A Plant-Based Dietary Index
We embedded these analyses in the Rotterdam study, a large population-based cohort in the Netherlands, where almost 15,000 people were followed over time. We measured their diets at baseline.
For each participant, we scored how much they consumed of plant-based foods—such as vegetables, nuts, and legumes—and of animal-based foods, such as meat, dairy, eggs, and fish. We computed an overall score, with higher scores reflecting more plant-based and less animal-based foods.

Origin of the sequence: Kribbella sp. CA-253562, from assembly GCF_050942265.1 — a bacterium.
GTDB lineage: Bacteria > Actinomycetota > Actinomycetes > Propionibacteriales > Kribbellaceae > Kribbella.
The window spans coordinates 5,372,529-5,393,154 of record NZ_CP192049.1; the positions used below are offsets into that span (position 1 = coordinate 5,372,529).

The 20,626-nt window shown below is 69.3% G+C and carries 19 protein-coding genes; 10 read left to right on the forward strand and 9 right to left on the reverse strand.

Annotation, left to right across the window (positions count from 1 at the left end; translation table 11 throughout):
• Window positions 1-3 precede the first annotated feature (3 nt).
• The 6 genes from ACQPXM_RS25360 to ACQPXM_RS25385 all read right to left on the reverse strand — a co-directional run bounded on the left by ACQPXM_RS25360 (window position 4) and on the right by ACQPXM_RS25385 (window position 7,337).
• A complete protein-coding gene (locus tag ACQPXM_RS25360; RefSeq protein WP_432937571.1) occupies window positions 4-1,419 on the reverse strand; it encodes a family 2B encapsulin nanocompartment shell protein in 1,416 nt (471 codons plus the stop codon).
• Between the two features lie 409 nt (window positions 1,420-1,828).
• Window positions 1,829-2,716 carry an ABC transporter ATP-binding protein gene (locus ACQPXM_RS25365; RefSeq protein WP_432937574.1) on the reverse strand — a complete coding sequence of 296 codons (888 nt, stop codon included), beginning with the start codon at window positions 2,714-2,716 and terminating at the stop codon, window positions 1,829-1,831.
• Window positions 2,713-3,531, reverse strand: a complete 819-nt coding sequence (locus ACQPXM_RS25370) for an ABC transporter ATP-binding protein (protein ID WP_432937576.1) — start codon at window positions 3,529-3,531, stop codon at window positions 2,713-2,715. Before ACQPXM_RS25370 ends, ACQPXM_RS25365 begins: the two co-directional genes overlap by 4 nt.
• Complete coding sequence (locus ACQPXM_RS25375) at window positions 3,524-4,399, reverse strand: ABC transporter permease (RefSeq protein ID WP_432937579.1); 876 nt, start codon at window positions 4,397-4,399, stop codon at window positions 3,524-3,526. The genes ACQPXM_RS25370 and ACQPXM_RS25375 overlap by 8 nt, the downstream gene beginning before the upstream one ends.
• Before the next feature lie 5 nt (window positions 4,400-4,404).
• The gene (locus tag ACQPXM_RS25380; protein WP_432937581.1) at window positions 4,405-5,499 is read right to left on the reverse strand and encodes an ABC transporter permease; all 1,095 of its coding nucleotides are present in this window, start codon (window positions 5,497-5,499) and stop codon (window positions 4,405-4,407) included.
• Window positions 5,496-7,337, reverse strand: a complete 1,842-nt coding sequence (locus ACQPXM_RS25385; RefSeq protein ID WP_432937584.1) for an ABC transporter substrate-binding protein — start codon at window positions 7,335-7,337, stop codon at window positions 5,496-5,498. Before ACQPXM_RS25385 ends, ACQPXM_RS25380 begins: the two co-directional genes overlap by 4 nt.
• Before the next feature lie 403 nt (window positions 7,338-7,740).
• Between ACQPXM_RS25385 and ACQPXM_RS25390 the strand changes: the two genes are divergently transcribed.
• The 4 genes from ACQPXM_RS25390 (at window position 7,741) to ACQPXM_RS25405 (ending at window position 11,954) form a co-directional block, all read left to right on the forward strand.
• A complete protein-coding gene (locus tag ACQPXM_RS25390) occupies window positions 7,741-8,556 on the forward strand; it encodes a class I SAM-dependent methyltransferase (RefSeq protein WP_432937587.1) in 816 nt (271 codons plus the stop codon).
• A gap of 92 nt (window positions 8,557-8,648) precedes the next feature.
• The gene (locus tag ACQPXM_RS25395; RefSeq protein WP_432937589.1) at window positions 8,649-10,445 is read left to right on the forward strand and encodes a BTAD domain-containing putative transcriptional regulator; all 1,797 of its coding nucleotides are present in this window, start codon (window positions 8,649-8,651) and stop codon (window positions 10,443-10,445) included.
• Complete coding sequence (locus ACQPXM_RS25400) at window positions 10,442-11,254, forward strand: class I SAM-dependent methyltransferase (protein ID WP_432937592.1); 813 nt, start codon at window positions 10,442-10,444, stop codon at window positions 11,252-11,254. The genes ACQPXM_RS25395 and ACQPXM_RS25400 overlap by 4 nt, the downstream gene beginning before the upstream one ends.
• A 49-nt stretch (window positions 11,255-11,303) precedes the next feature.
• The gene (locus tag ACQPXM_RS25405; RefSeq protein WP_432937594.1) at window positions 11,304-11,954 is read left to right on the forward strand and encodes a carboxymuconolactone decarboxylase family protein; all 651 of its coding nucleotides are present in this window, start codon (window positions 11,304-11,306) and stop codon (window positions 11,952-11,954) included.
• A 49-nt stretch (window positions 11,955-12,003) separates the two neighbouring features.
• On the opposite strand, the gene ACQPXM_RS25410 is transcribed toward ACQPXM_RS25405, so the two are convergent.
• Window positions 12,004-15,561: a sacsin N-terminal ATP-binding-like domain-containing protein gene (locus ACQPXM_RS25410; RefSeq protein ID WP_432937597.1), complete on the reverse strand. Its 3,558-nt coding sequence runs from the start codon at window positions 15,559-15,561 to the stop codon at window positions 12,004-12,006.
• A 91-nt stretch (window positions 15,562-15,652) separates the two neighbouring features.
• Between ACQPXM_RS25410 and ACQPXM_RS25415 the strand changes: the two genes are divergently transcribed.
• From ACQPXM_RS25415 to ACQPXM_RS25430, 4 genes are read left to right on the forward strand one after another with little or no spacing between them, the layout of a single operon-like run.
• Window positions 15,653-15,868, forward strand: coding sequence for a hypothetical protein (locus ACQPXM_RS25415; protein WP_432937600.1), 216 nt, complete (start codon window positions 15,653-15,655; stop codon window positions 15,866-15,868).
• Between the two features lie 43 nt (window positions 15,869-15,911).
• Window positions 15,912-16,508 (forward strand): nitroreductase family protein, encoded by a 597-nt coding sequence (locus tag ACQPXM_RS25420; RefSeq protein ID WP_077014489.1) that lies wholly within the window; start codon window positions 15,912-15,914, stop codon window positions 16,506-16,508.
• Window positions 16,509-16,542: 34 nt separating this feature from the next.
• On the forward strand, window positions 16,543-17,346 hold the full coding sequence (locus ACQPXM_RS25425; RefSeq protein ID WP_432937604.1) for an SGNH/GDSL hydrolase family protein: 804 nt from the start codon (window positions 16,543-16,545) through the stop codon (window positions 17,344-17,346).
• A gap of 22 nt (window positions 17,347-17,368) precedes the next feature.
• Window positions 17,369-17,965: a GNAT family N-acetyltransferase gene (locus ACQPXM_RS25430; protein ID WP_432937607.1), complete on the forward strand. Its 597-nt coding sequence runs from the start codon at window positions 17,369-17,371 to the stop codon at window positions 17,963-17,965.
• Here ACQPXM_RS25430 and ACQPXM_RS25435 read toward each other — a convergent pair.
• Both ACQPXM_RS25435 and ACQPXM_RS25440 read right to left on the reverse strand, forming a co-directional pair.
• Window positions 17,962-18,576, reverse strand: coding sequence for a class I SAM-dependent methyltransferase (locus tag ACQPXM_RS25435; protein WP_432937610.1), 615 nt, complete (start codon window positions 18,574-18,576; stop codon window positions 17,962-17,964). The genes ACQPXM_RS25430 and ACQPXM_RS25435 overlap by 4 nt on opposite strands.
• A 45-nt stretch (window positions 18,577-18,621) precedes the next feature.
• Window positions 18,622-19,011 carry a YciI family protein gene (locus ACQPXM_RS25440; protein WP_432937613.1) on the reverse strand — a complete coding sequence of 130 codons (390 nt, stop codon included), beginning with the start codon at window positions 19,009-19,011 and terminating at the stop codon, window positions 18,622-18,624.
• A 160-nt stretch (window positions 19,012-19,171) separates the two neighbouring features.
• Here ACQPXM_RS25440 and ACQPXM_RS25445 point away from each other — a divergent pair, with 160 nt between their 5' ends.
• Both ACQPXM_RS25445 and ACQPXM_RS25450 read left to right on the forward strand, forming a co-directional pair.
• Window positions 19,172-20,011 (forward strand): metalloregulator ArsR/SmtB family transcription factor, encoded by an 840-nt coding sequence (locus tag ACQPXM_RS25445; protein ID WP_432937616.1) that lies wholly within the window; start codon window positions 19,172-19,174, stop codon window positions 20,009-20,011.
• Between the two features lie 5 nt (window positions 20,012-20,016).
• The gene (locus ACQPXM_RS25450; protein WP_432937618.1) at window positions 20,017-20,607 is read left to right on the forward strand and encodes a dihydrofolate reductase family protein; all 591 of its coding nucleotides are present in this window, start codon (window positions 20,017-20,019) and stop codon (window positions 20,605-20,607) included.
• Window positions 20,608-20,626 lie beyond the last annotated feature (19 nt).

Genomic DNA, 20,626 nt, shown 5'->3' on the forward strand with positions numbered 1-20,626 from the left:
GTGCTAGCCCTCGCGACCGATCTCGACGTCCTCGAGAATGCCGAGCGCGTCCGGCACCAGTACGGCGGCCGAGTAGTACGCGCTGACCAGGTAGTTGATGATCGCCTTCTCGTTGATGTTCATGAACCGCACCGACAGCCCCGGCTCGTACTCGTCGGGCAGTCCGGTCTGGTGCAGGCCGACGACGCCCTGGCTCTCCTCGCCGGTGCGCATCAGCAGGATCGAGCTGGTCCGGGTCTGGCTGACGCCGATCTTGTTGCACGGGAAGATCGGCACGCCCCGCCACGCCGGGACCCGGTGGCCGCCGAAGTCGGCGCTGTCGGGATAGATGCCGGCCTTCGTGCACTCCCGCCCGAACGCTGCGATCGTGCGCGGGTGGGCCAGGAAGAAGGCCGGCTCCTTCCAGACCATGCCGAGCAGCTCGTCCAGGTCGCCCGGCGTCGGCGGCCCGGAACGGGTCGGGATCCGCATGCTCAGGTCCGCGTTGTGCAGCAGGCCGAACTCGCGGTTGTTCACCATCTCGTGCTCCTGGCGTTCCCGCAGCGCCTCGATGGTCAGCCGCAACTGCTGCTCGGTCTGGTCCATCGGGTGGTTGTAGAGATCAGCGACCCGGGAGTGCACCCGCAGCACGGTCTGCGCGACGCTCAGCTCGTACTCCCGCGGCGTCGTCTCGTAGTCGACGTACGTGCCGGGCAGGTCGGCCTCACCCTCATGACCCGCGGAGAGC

When we analyzed this plant-based diet score in relation to incident diabetes and insulin resistance—controlling for body mass index, physical activity, smoking, and several other factors—we consistently found that higher scores on the plant-based dietary index were related to lower diabetes risk and lower levels of insulin resistance in the general population.
Overall, these findings strengthen current dietary recommendations that support the adoption of a more plant-based diet for lowering the risk of developing type 2 diabetes.